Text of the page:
The really exciting thing is that these aren't even half the items made in the first project (I didn't get pictures of everything) and there's still another half of the projects that will be critiqued (with pictures submitted) tomorrow! The stuff getting ready for critique tomorrow is generally larger and more ambitious than the stuff they did the first time around--and that's no shade on the first project!

Derek Arneecher's slab piece, the central part is a kind of lid that comes off the base

Very sadly, we lost one project that a student had worked on for weeks. It was fumbled on its way into the kiln and absolutely shattered. The student did nothing wrong, and the person loading the kiln felt terrible, but that's one of the risks of working with clay, unfortunately. I had a conversation with the student after it happened about how I'd grade based on what she'd created, not what survived, but sadly she hadn't gotten a photo yet.

Thunder Morales' coil form, inspired by an octopus

The work represented in this post includes pieces for the slab-built project, the extruder project, the coil project, and the 3D printer project. The slab pieces had to have a lid or a stacking mechanism and couldn't be a simple cylinder or box. The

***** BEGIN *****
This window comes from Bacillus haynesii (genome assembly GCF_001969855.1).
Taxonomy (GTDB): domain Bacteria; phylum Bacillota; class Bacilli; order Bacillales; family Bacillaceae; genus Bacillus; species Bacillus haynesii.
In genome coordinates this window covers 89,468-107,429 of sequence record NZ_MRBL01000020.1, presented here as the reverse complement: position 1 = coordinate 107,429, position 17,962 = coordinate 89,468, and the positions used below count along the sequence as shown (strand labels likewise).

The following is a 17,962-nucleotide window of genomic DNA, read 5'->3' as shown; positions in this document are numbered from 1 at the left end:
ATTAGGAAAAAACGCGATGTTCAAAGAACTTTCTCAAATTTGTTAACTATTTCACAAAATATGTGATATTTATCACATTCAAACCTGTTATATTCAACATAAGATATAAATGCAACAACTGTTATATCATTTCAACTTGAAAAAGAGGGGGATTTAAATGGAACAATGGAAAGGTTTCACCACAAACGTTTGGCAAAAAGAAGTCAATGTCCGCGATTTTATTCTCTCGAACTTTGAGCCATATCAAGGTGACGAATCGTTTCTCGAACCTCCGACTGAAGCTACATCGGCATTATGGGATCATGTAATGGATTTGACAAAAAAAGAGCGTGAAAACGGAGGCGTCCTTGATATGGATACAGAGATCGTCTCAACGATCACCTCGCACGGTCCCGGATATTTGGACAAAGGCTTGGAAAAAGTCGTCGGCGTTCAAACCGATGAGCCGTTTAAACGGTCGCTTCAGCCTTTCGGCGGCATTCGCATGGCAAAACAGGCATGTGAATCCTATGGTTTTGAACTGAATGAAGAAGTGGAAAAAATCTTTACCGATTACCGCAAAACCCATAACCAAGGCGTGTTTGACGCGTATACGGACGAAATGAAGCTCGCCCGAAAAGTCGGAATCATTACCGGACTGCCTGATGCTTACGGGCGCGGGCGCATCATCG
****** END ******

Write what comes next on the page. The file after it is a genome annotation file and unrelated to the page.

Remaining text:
a slightly diffrerent arrangement of Yarelli Sanchez's extruded form from the start

The extruder project needed to use at least 10 extruded pieces and at least 5 hollow extrusions, but students could make any other decisions about form or decoration.

Yarelli Sanchez's printed chicken pitcher

The 3D printer project had some options. Students could design a complicated form in TinkerCAD or Blender or a similar program and print that, or they could print a bunch of simple forms and attach them together to make a new form.

Yarelli used 9 separate printed parts to craft this huge pitcher

The coil project needed to be asymmetrical and could have smooth or visible coils. It also needed to be at least 10" high. All of the projects needed to be well crafted with visually interesting forms and surfaces.

This was a tricky form to plan and print because of it's size and small base